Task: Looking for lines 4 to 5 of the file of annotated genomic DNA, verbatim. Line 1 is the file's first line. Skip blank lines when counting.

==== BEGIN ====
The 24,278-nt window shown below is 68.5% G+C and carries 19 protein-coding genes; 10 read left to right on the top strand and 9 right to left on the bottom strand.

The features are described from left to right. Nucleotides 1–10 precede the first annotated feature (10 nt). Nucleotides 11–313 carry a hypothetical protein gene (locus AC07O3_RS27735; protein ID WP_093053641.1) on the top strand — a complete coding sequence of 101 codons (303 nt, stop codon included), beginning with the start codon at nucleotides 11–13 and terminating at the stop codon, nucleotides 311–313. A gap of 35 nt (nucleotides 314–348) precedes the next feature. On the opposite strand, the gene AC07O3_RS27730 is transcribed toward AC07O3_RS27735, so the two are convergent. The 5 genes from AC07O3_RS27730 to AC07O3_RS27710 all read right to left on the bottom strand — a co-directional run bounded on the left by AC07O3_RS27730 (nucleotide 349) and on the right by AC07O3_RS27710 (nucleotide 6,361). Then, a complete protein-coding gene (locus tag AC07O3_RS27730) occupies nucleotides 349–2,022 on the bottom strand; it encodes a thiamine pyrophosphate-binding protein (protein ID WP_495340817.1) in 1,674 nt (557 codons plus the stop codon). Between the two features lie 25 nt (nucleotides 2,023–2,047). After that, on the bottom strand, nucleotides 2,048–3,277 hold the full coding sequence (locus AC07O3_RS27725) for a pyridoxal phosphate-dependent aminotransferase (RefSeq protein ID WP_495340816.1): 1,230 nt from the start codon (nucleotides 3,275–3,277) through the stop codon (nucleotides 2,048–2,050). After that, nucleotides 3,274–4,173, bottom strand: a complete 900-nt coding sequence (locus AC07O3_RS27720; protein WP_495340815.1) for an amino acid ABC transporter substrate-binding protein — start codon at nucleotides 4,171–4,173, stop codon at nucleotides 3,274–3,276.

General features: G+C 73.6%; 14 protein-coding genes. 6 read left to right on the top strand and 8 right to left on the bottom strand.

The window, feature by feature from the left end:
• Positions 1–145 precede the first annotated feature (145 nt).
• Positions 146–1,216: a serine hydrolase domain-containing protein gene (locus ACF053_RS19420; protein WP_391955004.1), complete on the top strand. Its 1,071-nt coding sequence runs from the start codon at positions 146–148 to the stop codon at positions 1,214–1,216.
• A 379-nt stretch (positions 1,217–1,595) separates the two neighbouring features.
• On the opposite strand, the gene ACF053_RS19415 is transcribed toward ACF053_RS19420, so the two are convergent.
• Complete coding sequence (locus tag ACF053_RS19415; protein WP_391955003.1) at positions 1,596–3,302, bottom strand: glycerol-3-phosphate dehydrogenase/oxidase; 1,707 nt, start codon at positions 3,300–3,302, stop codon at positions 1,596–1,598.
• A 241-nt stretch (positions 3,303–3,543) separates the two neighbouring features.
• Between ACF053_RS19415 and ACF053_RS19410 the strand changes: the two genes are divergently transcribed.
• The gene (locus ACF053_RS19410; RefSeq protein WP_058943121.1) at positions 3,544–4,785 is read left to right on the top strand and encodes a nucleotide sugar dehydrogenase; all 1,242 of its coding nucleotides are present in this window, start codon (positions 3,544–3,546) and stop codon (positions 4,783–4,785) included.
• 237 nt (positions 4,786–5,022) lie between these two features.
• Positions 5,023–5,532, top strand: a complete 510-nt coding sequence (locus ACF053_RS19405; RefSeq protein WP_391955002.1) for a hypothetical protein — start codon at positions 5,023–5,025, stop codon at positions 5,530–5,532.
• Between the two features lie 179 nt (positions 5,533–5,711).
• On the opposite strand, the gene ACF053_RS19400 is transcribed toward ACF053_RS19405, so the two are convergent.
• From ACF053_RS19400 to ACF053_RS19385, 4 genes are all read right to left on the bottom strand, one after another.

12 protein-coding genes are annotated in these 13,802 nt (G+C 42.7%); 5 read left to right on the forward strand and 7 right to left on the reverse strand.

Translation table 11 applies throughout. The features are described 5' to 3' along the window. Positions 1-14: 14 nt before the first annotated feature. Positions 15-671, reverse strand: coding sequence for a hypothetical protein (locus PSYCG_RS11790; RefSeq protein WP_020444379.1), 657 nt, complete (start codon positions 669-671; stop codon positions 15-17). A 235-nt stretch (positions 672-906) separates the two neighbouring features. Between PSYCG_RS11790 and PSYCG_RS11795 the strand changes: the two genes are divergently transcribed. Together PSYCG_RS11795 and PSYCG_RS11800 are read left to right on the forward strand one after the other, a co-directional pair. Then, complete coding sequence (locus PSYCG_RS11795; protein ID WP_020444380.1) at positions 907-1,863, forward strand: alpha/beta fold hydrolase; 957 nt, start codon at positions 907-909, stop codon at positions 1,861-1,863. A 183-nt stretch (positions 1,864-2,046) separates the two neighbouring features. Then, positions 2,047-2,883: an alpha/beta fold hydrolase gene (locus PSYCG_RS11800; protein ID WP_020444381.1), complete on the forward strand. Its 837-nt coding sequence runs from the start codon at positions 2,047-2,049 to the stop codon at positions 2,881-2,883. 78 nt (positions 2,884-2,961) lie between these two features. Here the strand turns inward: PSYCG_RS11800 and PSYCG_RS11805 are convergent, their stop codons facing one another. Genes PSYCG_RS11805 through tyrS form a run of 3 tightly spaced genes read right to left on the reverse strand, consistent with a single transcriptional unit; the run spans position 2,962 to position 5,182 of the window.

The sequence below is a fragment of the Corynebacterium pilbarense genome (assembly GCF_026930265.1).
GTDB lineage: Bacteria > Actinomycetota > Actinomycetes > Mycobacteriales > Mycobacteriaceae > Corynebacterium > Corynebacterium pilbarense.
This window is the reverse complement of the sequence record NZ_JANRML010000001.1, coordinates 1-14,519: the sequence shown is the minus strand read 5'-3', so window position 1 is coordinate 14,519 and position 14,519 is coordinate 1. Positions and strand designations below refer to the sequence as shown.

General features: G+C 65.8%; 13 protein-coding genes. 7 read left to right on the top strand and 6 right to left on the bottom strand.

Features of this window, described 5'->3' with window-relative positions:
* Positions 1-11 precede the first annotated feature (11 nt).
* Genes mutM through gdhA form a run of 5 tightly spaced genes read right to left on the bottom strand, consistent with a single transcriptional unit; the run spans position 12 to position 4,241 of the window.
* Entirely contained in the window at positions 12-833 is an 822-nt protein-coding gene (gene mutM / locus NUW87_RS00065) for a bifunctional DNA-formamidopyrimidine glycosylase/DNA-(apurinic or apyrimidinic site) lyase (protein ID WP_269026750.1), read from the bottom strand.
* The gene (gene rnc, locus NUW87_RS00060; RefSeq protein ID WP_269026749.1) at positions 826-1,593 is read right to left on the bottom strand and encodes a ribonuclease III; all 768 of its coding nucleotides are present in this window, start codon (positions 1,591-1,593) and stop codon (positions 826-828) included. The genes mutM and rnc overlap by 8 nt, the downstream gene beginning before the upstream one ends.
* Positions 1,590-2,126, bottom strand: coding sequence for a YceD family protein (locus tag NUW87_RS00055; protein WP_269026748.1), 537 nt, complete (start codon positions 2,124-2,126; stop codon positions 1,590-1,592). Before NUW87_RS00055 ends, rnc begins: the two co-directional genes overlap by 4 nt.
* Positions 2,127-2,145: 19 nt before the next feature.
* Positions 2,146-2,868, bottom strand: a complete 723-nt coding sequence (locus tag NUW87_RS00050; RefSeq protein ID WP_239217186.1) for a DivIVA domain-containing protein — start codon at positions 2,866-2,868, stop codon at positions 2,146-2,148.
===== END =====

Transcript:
The window, feature by feature from the left end:
• Positions 1–145 precede the first annotated feature (145 nt).